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        Last edited by cbg; 10-18-2008, 06:05 AM.

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        • #5
          Originally posted by Jennifer Katz View Post
          Does that time come out of their 8 hours? In other words are they ending up then really working 7 hours and getting paid for 8? Or do we just make the breaks available and deduct that time from the hourly workers wages?
          Unless your employee is relieved of all duty during a 30-minute meal period, the meal period shall be considered "on duty" meal period and counted as time worked - thus must be paid.

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          ]
          Last edited by cbg; 10-18-2008, 06:05 AM.

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          • #6
            Originally posted by BSPCPA View Post
            DAW: Exempt employees however tend to be generally not covered by the CA lunch break rules

            The labor code mandates that ALL employees (exempt and non exempt) be provided a 30-minute, duty-free, meal break when working more than 5 hours a day.
            True. Of course as Barry knows this only part of story. The rest courtesy of the CA-DLSE manual is as follows:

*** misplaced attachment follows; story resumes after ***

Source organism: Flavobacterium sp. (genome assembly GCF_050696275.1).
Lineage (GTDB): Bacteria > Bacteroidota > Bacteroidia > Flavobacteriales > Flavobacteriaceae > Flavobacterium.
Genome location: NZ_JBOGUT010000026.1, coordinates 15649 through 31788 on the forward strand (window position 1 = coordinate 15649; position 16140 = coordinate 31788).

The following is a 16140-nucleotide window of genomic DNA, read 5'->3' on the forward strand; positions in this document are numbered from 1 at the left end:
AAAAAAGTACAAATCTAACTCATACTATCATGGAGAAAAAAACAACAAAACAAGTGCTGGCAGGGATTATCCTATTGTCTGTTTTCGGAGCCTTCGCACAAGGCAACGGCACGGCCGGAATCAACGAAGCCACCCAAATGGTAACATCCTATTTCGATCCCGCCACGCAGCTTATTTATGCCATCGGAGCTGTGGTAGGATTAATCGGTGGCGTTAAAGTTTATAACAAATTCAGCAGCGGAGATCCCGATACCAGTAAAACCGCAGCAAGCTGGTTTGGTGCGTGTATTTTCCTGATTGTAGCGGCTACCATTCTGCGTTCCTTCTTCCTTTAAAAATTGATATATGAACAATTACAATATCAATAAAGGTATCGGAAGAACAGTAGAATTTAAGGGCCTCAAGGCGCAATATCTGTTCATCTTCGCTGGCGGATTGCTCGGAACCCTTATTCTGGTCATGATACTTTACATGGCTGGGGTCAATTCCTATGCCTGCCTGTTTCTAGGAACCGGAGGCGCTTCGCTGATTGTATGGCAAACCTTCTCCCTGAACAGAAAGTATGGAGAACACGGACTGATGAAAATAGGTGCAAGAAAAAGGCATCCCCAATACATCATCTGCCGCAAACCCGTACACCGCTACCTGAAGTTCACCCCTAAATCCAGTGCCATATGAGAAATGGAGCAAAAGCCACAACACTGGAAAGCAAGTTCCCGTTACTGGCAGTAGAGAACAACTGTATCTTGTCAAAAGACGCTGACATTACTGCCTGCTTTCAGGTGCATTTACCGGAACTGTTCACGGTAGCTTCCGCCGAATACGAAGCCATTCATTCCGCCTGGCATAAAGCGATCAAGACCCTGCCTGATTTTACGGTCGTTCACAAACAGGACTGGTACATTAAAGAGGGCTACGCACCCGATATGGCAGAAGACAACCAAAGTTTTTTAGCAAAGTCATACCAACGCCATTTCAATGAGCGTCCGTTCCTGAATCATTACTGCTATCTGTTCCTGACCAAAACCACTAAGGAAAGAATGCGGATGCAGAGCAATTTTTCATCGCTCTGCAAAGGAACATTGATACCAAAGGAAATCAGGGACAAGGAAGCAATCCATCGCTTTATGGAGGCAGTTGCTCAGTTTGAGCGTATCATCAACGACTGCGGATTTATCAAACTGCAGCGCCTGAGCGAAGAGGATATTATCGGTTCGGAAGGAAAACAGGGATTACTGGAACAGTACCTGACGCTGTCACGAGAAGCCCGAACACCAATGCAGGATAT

45.2.2 Labor Code § 512, requiring an employer to provide a meal period, does not exclude any class of employee. Consequently, it would appear that exempt employees are also entitled to meal periods in accordance with that section. However, the premium pay provided in Labor Code § 226.7 for failure to provide the meal period only applies if the meal period is required by the applicable IWC Order. The IWC Orders specifically excluded exempt employees from the coverage of the IWC meal period requirement. Thus, no premium pay may be imposed on an employer who fails to provide a meal period to an exempt employee.
            "Reality is that which, when you stop believing in it, doesn't go away".
            Philip K. **** (1928-1982)

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            • #7
              DAW: You need to read the question the OP asked more carefully.

              The OP specifically asked, "Let's say they work an 8 hour day; are we required to give them a 30 minute lunch break?" The answer is an unequivocal, YES - regardless of whether the employee is exempt or non-exempt.

              Note: The payment of LC 226.7 premium pay is an entirely different matter.
              Barry S. Phillips, CPA
              www.BarryPhillips.com